The report highlighted success in the statewide initiative to create uniformity and streamline data entry in foreclosure matters, observing that the courts "have embraced the new data collection system." Every county in the state is using the same data metrics, which will soon allow for reliable year-to-year comparisons and also will be very helpful in individual counties as a case management resource.
Based upon the data compiled, the report also addressed salient aspects of the judicial foreclosure system:
Foreclosure Filing Trends
In 2011 and 2012, filings had decreased substantially. This decline is attributed to the requirement (established by a court system administrative order in 2010) that the plaintiff file an affirmation certifying the accuracy of court documents in residential foreclosure cases; the requirement was intended to combat the practice of "robo-signing" (where, as described in the report, bank representatives claimed to have reviewed thousands of documents in impossibly short time periods). The report stated that the filing declines in 2011 and 2012 indicated "that the banking industry had difficulty complying with the affirmation requirement," but that the 2013 filing trends "suggest that they are now better able to meet the requirement."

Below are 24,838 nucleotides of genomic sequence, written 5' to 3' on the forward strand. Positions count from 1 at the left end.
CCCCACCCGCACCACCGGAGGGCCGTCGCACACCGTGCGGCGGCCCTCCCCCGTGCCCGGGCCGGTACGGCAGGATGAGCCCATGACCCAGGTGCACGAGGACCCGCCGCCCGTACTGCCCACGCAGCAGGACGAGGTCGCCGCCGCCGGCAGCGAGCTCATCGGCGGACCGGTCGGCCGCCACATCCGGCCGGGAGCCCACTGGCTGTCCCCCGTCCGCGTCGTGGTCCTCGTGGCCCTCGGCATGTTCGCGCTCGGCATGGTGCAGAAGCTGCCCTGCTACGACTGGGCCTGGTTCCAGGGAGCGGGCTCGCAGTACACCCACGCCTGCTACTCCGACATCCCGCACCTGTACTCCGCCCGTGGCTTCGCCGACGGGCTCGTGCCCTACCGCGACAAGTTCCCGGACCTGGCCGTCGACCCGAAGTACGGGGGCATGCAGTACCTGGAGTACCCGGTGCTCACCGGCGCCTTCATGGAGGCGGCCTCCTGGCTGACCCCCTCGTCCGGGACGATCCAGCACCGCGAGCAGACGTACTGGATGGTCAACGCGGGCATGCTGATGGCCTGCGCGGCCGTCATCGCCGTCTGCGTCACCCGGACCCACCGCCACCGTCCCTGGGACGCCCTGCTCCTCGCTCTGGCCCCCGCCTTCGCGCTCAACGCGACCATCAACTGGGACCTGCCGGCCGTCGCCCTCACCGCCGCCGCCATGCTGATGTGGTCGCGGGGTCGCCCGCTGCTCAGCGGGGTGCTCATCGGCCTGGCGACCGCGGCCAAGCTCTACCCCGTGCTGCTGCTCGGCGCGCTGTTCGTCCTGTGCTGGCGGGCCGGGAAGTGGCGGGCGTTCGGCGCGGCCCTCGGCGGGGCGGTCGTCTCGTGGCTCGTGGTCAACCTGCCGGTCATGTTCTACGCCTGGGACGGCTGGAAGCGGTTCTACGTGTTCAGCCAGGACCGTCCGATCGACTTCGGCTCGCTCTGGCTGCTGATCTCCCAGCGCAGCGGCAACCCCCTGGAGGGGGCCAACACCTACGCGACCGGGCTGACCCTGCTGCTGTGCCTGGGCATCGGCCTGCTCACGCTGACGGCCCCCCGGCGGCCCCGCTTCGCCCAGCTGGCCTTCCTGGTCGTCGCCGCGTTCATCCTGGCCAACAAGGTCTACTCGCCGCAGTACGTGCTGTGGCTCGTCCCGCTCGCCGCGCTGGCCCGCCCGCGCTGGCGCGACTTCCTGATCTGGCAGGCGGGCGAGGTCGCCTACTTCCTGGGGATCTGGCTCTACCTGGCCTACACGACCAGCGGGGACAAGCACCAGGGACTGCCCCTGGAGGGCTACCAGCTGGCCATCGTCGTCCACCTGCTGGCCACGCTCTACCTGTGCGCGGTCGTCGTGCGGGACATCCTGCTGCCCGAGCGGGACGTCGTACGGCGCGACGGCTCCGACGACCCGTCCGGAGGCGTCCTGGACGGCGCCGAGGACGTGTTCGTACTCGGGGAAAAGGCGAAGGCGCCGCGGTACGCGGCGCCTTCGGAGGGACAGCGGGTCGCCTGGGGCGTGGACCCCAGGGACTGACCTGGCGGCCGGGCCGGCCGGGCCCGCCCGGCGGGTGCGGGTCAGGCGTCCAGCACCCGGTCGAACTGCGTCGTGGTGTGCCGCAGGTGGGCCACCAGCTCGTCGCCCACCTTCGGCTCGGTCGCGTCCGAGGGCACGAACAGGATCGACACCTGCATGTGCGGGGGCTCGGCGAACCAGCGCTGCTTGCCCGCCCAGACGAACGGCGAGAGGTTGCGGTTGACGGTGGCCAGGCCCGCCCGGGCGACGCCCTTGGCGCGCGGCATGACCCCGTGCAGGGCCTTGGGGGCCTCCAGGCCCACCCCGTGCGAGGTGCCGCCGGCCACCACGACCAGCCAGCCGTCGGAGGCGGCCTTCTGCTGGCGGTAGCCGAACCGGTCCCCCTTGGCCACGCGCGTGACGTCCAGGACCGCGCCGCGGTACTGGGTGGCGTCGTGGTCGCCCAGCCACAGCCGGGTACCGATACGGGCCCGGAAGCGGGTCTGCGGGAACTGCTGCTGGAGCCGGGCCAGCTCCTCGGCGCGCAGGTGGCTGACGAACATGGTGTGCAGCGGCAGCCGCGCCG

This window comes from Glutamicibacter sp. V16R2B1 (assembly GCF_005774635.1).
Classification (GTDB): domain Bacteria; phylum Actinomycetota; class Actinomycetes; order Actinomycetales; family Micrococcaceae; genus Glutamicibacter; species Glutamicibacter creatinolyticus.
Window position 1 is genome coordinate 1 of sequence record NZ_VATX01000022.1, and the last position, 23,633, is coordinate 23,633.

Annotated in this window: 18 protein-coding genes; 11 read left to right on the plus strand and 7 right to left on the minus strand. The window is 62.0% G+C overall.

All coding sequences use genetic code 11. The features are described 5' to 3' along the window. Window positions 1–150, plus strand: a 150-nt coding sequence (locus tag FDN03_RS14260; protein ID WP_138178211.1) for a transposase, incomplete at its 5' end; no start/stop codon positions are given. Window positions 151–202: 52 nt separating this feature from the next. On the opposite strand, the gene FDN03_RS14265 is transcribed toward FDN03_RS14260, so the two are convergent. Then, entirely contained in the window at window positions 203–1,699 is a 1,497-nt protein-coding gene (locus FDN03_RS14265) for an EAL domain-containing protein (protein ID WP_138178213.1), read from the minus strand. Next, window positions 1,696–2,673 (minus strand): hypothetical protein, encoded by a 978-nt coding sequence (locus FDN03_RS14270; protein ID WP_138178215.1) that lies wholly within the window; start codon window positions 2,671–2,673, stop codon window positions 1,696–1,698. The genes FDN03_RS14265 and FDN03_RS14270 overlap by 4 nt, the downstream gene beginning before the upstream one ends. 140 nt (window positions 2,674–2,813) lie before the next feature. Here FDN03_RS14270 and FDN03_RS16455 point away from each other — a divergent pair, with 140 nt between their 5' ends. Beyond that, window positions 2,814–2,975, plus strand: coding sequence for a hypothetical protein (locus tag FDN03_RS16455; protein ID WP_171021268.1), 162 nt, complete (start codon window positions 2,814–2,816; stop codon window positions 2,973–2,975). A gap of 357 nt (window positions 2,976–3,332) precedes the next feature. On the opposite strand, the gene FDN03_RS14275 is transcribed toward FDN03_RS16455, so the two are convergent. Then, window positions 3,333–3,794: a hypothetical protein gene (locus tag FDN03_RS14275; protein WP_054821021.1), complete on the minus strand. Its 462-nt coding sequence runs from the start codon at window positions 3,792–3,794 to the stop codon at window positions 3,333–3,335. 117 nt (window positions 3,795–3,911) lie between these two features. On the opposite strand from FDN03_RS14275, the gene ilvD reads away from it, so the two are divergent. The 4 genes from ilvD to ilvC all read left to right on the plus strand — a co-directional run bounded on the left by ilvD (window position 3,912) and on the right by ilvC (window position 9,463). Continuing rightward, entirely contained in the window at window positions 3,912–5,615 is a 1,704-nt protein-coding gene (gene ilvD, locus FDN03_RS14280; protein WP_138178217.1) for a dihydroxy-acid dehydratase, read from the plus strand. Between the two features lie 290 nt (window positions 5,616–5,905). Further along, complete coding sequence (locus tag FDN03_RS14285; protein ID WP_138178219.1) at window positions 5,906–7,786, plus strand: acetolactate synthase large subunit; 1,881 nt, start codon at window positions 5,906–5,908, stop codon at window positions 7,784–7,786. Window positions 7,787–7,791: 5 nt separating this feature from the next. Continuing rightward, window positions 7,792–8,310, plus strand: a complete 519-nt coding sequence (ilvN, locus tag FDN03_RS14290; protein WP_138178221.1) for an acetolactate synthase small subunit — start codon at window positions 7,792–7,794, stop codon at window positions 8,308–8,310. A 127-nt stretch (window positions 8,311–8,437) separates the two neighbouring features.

Consequently, the report explained that so far in 2013, the number of new foreclosure cases has increased, projecting approximately 44,000 new cases by year-end—a "markedly higher" number than in the prior two years. In fact, this projection is more than the combined total of filings in 2011 and 2012. The report noted that the pending inventory of foreclosure cases has increased more than 16 percent since the beginning of the year. This increase will no doubt further challenge the already heavily burdened system.
An important addition to New York foreclosure reform was the adoption in 2008, by statute, of a mandatory settlement conference early on in a residential foreclosure action. The provision was enacted as a mechanism to facilitate prompt resolution where a homeowner is in default and faces foreclosure. The recent substantial increase in filings has caused a major increase in these mandated settlement conferences.